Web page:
Our goal for the Southern Hemisphere's summer '04 season was to unmask controversy shrouding an ascent claimed on Cerro Torre's North Face in 1959. Myself, Leo Houlding, & Cedar Wright basically just wanted some adventure from the alpine style challenge posed by their stated route.
The history is thus: Maestri & Toni Egger climbed crack systems via a snow patch (Torre’s lower E face), then tangented rightwards to the Col of Conquest via a crack and ramp-line. The actual North Face he reported to have been entirely ice coated, allowing straightforward passage with the crux being a section below the col, on the East side. A party climbed Torre Egger ascending to the Col of Conquest in similar fashion, some ropes and pieces were discovered, but quite low down. Pitches directly beneath the col proved technically easy via a hidden ramp. Contrary to the Italian’s tale, dissent formed and his claim came under question.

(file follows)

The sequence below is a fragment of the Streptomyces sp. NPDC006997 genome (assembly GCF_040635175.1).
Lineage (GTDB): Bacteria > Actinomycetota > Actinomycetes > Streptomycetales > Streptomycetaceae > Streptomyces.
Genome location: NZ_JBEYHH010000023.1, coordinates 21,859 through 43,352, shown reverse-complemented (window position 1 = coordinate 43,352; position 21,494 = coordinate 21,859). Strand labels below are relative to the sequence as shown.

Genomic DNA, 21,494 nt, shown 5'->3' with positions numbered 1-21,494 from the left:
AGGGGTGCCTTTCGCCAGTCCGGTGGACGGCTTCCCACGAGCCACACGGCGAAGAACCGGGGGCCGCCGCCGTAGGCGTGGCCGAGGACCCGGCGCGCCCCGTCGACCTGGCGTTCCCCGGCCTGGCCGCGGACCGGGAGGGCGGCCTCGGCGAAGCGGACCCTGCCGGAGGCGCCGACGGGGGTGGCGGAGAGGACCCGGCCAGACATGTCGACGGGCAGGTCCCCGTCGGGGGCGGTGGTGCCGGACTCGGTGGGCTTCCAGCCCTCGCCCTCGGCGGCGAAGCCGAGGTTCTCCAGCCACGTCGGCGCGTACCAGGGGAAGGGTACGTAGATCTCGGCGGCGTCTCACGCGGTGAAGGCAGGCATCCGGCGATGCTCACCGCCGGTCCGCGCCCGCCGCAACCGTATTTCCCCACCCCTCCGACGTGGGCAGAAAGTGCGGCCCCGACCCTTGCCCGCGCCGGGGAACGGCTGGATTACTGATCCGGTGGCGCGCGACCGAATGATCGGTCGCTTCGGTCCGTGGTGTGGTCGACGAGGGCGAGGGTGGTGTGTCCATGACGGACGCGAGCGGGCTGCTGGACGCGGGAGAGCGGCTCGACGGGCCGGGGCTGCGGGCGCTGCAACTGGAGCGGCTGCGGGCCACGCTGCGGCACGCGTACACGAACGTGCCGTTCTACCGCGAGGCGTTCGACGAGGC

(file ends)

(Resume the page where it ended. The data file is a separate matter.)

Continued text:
Maestri stumbled alone from the base of his claim, with Egger having been swept by avalanche along with the camera. The ice glazed upper section was claimed prior to the use of twin ice axes; one shoddy long handled axe and a dagger was the era’s mode. True evidence, Maestri says, is in a drilled rappel route down the left (East) side of the North face plus occasional belay bolts on their ascent route. The face has seen few attempts with only one team making serious progress beyond the col. None have found evidence of bolts and none have succeeded on one of the ultimate Alpine prizes.